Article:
I’ve joined the course, The Power of Place: Regenerative Place-making for Systemic Changemakers. It’s a 12 week learning journey, led by Really Regenerative. See blogposts here by Jenny Andersson, who founded this organisation. I’m doing this course as a cohort, with three others from Climate Museum UK, so we’re learning together. We’re a distributed museum, which means that rather than having one central hub (e.g. a building) we are a growing collective of practitioners curating and gathering responses to the Earth crisis in our localities, working with community and cultural partners. So, the learning we hope to develop through doing this course, that we will share more widely, is about how we work in place with people for regenerative change. Personally, I’m moving from London to Norwich, so I have a shifting notion of what my place is. Or rather, as I’m returning home to my county of Norfolk, the bioregion of the Norfolk Broads, there’s a circular motion and a potential re-learning. A grounding.
I’ve always been very heady in my work, moving up beyond the practical level of any activity or issue to interpret it in more general or theoretical terms. If I try a task, such as planting a tree, it’s because it fits into a symbolic and systemic pattern. I tend not to make a sustained practice of any particular practical task — apart from the very domestic basics. This is perhaps a limiting belief about myself — that I can’t take practical action very well. And I replicate this limiting belief to the bigger, communal issues — feeling that we can’t take effective practical action, quickly enough. I want to get over this, and I want ‘us’ to get over this.
But, I do love to explore the big picture, and I feel that raising awareness of interconnected emergent issues is always helpful in any situation.
Jenny shared this model that was developed from the Interconnectedness of World Problems Map developed by Fritjof Capra based on Plan B 3.0 by Lester Brown. See the screenshot below.
In the course platform, I wondered how war fits into this model, and also whether there were mindsets at a higher level than the belief in unlimited growth powering this model.
So I sketched another model, to try to think about the flow from what I’ve called ‘human exceptionalism’ (which might be called the ‘story of separation’) through to its symptoms — including environmental breakdown and war. It makes a pretty picture from what is in reality an absolute mess, a horrendous stewpot of suffering. The Capra map above shows a cycling back, with the unravelling of civilisation feeding back into the urge to generate more growth, more profit, and to extract more resources. And, this is essentially what is happening — with an escalation of land-grabbing, militarised conflict and imperialistic nationalism, and more support for populist, strongmen leaders all over the world.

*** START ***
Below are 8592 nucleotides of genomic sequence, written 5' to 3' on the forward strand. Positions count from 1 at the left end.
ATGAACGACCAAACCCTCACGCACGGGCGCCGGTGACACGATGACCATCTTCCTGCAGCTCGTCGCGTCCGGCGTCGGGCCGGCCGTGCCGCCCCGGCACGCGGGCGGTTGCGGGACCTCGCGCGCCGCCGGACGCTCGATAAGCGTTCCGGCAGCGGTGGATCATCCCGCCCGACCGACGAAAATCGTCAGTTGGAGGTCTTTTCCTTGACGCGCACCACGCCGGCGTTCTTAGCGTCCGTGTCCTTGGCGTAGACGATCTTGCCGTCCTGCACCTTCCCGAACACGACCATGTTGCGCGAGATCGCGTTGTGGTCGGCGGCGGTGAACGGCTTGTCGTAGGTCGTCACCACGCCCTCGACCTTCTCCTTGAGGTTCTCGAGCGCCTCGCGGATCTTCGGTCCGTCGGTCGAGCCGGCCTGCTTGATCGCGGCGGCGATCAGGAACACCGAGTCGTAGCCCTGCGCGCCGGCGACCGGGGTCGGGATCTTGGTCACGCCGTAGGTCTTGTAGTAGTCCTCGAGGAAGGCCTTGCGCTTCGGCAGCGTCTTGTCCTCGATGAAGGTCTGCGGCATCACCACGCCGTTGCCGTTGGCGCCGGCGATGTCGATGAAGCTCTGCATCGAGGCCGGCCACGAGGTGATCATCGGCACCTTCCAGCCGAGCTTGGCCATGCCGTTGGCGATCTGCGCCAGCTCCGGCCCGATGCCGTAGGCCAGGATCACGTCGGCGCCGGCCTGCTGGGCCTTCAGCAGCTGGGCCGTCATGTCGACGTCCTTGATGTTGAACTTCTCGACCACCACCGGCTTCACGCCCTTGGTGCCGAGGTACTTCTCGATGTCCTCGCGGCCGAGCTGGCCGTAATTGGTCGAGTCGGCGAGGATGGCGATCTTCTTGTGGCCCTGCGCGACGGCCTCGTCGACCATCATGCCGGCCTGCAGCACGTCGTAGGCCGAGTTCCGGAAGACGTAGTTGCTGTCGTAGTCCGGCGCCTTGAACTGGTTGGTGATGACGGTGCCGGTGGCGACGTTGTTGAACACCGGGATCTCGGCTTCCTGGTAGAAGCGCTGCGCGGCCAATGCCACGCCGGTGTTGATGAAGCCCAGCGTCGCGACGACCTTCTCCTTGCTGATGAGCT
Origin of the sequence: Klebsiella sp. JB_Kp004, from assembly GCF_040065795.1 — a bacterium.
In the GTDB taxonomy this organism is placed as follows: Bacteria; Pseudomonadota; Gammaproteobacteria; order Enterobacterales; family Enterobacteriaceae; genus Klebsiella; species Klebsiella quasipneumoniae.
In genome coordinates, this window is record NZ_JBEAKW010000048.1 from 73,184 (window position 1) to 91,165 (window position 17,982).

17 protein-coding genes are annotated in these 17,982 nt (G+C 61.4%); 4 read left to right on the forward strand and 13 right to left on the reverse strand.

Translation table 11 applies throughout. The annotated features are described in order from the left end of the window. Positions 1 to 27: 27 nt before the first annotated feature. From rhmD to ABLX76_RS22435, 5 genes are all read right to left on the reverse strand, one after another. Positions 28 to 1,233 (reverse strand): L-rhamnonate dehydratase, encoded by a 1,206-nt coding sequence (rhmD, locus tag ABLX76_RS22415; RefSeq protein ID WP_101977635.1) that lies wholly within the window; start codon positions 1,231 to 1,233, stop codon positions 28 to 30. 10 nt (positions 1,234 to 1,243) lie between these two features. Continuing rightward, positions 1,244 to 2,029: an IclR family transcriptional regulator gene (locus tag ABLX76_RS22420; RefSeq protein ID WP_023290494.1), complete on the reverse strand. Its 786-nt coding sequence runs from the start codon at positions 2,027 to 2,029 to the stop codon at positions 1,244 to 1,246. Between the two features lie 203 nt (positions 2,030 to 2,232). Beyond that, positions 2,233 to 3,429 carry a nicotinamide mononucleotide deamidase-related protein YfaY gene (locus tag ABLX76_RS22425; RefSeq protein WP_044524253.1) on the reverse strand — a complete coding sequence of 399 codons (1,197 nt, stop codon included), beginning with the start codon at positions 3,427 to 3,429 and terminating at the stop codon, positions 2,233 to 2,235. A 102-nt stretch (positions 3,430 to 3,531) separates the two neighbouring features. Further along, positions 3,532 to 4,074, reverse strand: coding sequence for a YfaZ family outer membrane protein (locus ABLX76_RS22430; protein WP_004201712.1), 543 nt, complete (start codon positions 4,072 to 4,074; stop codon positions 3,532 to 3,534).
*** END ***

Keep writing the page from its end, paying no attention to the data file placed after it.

And…just to demonstrate the need for flipping our thinking, here’s a flipped version.
The point of my model is to think about how we might lever change at every point of this flow of descent into degenerative collapse. How might people flip the system to a more regenerative culture, and to more beneficial situations for people and other species? Or, how might we tap into the existing biocentric intelligence, the regenerative flow, to make this dominate our systems of exchange, consumption and inter-relating?
I want to collect lots of practical ideas for this flipping, so a week ago, I created this open spreadsheet and invited people on my social media to add ideas to each category. Last week my Twitter feed was going crazy because I reunited a family with an old photo album, with thousands of likes and comments, leading to 12 media invitations. While I was very happy about the response to my small act of kindness, and have already made a friend in Harriet who I contacted out of the blue, I was also struck by the contrast in attention. My post inviting people to share ideas for regenerative flipping received one like, and no ideas. It wasn’t popular. Thinking hard about ways to change big systems is difficult. People like simple and concrete ideas, and emotional stories that make them feel good, especially in these times of trouble. And this is how populism works, and how social media enables it.
Last week I was speaking in a really interesting event about populist politics and museums. I took some of the features of this degenerative system and considered how populist politics uses media or culture to exacerbate these features. See below.
In my talk, I explored the role of museums to expose and challenge these mechanisms. It seems to me that the core problem we Regenerative Culture leaders face is not the lack of ideas for practical actions that will flip our culture, but the power of extractive populism that overwhelms these practices. For every story about solar power there will be a hundred about the hypocrisy of environmentalists. For every act of kindness there will be a missile fired. But still, we have to understand how this has come to be, how this works, and how we can overcome it. This doesn’t mean we have to be populist, or respond to markets and trends, but we do need to understand people’s emotions and why they respond to feel-good messages that play on their fears.
If you hear me on mainstream media (e.g. 23rd April on BBC Radio 4 Saturday Live) talking about an act of kindness to return a photo album, please know that I am really talking about a thousand acts of planetary kindness that will counteract this degenerative power.
See more on how you can support the Regenerative Culture leadership that I do with others.